Religious But Not Spiritual
by Rev. Dustin Bartlett
Much ado has been made lately about the rise of the “nones” – the religiously unaffiliated, the “spiritual but not religious.” Over the last 50 years, the share of Americans who claim no religious affiliation has risen exponentially. As of this year, those with no religious affiliation make up the largest “religious group” in the United States.1 This has caused something of a panic among church folk – especially among my fellow pastors, who are wondering whether or not their job title will even exist in twenty years.
There are a lot of theories as to what is causing this mass exodus from organized religion. Some people blame it on the end of prayer in public schools. Others worry that their churches seem too old-fashioned for the younger crowd, and so they try to compensate by adding contemporary worship services with rock-and-roll style praise music. Among Millennials, a common reason given for leaving church is the historic stance of many Christian denominations (not my own) against LGBTQ rights.
There’s probably a mix of reasons why people are leaving the church, but one often overlooked piece of data gives a big clue into the empty pews on Sunday morning. Although religious affiliation is rapidly declining, the number of Americans who consider themselves spiritual is actually increasing.2 There’s only one possible conclusion: If church attendance is decreasing while, at the same time, the desire for spiritual experience is increasing, it can only mean that people are not finding the spirituality they seek in the church.
As someone who’s spent a lot of time in churches and hanging out with church people, I’ve seen that there is a correlation between the number of people who think of themselves as “spiritual but not religious” and the number of churches that are effectively “religious but not spiritual.” You know these churches. These are the churches where people come out of a sense of guilt rather than a sense of joy. They’re the ones that can spend an hour listening to the teachings of Jesus on Sunday morning and spend the other 167 hours each week ignoring them. “Religious but not spiritual” churches care more about the church building than the children who might make it messy, and care more about rules and tradition than about healing and love.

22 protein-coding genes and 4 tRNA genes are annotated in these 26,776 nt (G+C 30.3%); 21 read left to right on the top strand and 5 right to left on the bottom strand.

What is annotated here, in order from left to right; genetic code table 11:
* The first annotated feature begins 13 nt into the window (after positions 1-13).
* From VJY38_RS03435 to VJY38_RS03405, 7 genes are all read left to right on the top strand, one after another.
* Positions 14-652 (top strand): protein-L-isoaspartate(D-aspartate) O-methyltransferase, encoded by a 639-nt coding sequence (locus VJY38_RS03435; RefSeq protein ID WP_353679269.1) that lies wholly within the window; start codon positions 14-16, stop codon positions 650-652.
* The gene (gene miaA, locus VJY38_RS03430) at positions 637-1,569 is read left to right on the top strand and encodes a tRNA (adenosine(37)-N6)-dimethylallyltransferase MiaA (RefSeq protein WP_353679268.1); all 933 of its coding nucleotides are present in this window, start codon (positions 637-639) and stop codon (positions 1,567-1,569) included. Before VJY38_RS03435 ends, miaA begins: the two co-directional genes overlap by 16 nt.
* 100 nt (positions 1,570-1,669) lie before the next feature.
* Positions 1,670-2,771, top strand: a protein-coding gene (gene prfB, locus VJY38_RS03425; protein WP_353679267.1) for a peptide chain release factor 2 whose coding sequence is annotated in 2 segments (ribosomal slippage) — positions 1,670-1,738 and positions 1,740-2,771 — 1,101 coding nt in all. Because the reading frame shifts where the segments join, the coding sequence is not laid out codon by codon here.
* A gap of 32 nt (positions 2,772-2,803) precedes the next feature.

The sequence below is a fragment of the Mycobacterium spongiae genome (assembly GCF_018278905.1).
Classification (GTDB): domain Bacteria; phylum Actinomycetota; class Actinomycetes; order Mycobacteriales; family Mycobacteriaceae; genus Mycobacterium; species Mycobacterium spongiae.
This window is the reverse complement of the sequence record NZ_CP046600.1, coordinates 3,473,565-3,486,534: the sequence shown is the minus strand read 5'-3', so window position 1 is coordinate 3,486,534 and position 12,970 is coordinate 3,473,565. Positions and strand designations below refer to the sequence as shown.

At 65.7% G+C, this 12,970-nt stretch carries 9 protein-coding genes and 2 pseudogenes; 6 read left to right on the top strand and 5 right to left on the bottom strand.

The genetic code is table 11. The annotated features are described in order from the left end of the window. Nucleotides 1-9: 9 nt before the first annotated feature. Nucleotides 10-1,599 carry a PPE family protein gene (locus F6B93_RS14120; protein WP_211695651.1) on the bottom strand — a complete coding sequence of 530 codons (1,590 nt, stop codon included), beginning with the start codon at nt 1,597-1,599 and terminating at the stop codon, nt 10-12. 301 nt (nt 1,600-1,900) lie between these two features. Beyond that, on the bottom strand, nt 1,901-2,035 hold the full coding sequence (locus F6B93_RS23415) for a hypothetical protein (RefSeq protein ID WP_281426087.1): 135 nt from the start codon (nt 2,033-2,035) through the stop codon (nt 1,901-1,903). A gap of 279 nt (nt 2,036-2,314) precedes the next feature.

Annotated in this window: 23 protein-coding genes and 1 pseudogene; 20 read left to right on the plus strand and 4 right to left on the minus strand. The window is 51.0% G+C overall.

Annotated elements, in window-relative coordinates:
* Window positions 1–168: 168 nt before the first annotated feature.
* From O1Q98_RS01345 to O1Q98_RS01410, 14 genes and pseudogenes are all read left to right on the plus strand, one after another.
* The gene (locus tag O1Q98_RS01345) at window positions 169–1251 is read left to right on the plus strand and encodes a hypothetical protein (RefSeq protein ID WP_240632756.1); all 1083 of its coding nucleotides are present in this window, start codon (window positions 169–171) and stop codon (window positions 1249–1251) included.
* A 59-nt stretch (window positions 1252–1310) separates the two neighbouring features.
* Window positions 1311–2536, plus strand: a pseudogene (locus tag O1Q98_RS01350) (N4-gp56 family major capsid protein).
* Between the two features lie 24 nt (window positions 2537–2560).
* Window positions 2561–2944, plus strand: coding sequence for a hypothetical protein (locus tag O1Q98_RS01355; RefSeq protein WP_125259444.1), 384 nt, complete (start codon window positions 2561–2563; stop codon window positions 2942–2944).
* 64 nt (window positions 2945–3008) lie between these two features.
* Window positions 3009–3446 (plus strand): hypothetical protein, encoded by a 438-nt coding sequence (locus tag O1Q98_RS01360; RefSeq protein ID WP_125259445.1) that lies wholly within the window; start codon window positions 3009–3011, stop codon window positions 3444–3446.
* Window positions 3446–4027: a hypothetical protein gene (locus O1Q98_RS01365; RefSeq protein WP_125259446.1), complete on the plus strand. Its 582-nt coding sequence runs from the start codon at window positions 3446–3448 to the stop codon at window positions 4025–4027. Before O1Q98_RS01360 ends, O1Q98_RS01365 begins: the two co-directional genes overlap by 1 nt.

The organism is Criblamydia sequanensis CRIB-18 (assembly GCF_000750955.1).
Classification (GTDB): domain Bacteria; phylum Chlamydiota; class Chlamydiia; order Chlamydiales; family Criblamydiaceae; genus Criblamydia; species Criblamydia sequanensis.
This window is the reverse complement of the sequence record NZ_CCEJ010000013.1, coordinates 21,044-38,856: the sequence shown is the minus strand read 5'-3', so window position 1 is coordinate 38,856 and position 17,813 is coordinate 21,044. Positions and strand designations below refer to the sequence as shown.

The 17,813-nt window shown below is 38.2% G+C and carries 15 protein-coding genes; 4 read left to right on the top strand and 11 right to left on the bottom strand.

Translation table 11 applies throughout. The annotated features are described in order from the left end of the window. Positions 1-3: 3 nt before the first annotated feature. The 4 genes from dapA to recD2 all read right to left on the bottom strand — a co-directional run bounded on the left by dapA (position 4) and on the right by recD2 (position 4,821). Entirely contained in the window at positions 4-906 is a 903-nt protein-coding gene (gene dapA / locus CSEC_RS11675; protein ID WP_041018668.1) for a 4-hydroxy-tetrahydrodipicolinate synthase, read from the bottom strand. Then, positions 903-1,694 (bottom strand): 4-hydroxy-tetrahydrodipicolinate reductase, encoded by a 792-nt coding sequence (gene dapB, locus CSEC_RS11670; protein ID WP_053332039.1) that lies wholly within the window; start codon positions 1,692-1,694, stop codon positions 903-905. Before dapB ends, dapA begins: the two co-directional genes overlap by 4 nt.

Jesus and the “religious but not spiritual” people clashed. All. The. Time.
So what are us church people supposed to do in an increasingly non-churched society? The same thing we were supposed to be doing all along! We’re still called to shine with the joy and the love of the Lord! The problem isn’t that the culture is shifting. The problem is that churches have let the fire burn low.
In the meantime, it’s worth pointing out that not only is the Millennial generation less religiously affiliated and more spiritual, but they also volunteer at higher rates than previous generations.3 They’re giving their time and their money to causes they care about, supporting their friends and their communities. Church folk should be in the trenches of community service alongside them, not necessarily to bring them back to church, but to be reminded that service to others is at the heart of true spirituality.
- “The Rise of the Unaffiliated.” September 22, 2016. http://www.prri.org/research/prri-rns-2016-religiously-unaffiliated-americans/.
- Pew Research Center. “Americans May Be Getting Less Religious, but Feelings of Spirituality Are On the Rise.” January 21, 2016. http://www.pewresearch.org/fact-tank/2016/01/21/americans-spirituality/.
- Philanthropy News Digest. “More Millennials Value Volunteering Than Previous Generation Did.” January 5, 2015. http://philanthropynewsdigest.org/news/more-millennials-value-volunteering-than-previous-generation-did